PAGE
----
As grim as dealing with the adult victims of sexual abuse can be - and Sgt. David D. Pelphrey of the Columbus Division of Police does so every day he's on duty - there are assignments that are grimmer still.

As grim as dealing with the adult victims of sexual abuse can be - and Sgt. David D. Pelphrey of the Columbus Division of Police does so every day he's on duty - there are assignments that are grimmer still.

Pelphrey, one of three sergeants assigned to the adult side of the Special Victims Bureau's Sexual Assault Unit, was the guest speaker at last week's monthly meeting of Block Watch coordinators in the Northland area.

In outlining the various types of crimes the bureau handles, Pelphrey said there is one to which he would least like to be assigned: physical abuse of a child.

"This is the job, folks, that I don't want to have," the 22-year veteran of the division said. "I know people do things to babies and children, but I just don't want to know about it."

During his presentation, Pelphrey said Columbus has a "specialist police department," as opposed to a "generalist" one. That means not only is there a division between patrol officers and detectives, but also that the detectives are further broken down into units that deal with specific kinds of cases.

This degree of specialization for investigators was further enhanced about six years ago with the creation of the Special Victims Bureau, according to Pelphrey.

"I think they did it Tuesday night when 'Special Victims' was on," he joked.

Most of the units within the bureau interact with agencies outside the Division of Police in handling cases, Pelphrey said. These include Franklin County Children Services, the National Center for Missing and Exploited Children, the Child and Family Advocacy Center at Nationwide Children's Hospital and the Franklin County Prosecutor's Office.

The three sergeants and 13 detectives, with a 14th possibly on the way soon, in the adult sex crimes unit are based out of police headquarters. Some of them are on duty at all times, and they deal with possible juvenile sexual assaults on the third shift, Pelphrey said.

Among the cases these detectives handle are:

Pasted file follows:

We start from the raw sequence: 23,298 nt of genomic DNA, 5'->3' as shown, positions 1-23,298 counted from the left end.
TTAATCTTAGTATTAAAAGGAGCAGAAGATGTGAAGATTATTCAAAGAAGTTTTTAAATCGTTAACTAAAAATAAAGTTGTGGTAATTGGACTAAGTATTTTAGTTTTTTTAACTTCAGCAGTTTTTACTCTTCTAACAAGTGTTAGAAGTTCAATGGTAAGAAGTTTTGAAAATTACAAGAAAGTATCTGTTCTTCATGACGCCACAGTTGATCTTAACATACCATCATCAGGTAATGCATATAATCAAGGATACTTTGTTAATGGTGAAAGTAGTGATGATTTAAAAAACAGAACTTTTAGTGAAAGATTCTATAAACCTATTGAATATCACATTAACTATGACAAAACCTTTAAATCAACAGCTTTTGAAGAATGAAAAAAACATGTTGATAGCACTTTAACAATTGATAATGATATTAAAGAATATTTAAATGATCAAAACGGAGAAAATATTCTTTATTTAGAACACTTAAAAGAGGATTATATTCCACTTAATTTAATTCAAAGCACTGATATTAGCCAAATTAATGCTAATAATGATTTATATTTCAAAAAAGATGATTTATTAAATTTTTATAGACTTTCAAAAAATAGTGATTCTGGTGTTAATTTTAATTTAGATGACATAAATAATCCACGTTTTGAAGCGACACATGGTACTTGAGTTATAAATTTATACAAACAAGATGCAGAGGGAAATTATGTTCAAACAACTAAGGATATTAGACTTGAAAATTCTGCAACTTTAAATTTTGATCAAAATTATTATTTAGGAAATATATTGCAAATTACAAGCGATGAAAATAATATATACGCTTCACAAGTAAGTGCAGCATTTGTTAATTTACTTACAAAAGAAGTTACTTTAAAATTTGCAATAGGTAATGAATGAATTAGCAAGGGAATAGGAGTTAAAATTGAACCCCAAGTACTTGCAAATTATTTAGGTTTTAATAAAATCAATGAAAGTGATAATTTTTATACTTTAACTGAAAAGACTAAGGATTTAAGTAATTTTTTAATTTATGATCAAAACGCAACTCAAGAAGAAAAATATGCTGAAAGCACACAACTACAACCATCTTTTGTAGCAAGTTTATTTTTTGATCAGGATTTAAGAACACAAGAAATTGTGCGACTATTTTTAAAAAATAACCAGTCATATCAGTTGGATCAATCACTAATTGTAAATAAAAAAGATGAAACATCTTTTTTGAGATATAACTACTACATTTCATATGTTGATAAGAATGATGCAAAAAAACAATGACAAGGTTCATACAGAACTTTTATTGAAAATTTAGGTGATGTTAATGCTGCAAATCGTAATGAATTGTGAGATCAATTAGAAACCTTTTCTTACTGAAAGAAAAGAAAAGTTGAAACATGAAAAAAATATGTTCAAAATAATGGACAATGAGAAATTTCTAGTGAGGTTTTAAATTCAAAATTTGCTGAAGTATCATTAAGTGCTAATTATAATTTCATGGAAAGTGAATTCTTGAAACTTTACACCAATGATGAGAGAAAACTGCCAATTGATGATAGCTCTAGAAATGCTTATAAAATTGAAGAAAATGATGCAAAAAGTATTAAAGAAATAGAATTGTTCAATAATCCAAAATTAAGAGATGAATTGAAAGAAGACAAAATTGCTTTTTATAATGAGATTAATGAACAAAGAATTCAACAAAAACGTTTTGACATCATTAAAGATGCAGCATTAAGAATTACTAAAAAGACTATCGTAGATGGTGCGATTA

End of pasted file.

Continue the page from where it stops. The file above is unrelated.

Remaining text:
• Sexual assaults involving persons with a developmental disability.

• Those referred to the unit by school officials or Children Services. personnel

• Molestations.

• Public indecencies.

• Kidnappings.

• Sexual assaults.

Pelphrey warned the Block Watch coordinators that a man who used to expose himself while driving on highways in the Northland area was scheduled to be released from prison on March 5. Pelphrey himself arrested the man in 2004.

Sexual assaults handled by the unit break down into rape, sexual battery, gross sexual imposition and sexual imposition. The law requires that an element of force be present in order to charge someone with rape, but that's not the case with sexual battery, according to Pelphrey. He used the example of a man who has sexual contact with a woman incapacitated by alcohol.

"You can't have rape without the element of restricting her liberties," he advised.

Sexual imposition is a misdemeanor and can involve something such as a male student inappropriately touching a female in a school hallway, Pelphrey said. Gross sexual imposition, a felony, could be charged if the touching took place after the boy pushed the girl up against a locker, he added.

Perhaps not unexpectedly, the number of sexual assaults reported in Columbus spikes every fall with the return of students to the Ohio State University campus, he said. Other than that, Pelphrey said, statistics are all over the place in terms of seasons.

In 2006, the sexual assault unit investigated 1,303 reports or referrals, 633 of them involving rape, Pelphrey said.

The following year, he said, 1,251 reports or referrals were received, 635 of them rapes.

In 2008, reports or referrals number 1,256, and of those, 660 involved possible rape.

In 2009, reports and referrals dropped to 1,146 and possible rapes were down even more sharply at 554.

In late 2008, Pelphrey explained, the "Northwest Rapist," whose victims were mostly in the Hilliard area although one victim lived at the Continent, was receiving a great deal of media attention. Self-defense classes were all the rage, and Pelphrey found himself giving news briefings practically every Tuesday while the rapist was still at large.

"I was the face of felony sex for about six weeks," he said. "There's a nickname that you want."

The attention drawn to the Northwest Rapist also increased awareness among potential victims, Pelphrey speculated, and resulted in the drop in reported rapes.

In 2010, the number of reports and referrals returned to 1,256. These included 632 possible instances of rape.

Last year, 1,220 reports and referrals led to 640 investigations of possible rape, Pelphrey said.

While FBI officials maintain that only about 30 percent of rapes are actually reported to law enforcement, Pelphrey said the people in the Sexual Assault Response Network of Central Ohio do excellent work and encourage victims to file police reports.

He said he believes the percentage of rapes in Columbus is much higher than the national average.

For the two most recent years, the number of people arrested for rape was 87 in 2010 and 68 in 2011, according to Pelphrey's presentation.

Asked about the disparity between reports and arrests, he referred to "a lot of he-said, she-said. That's were the cases that we were able to take them to court with our evidence."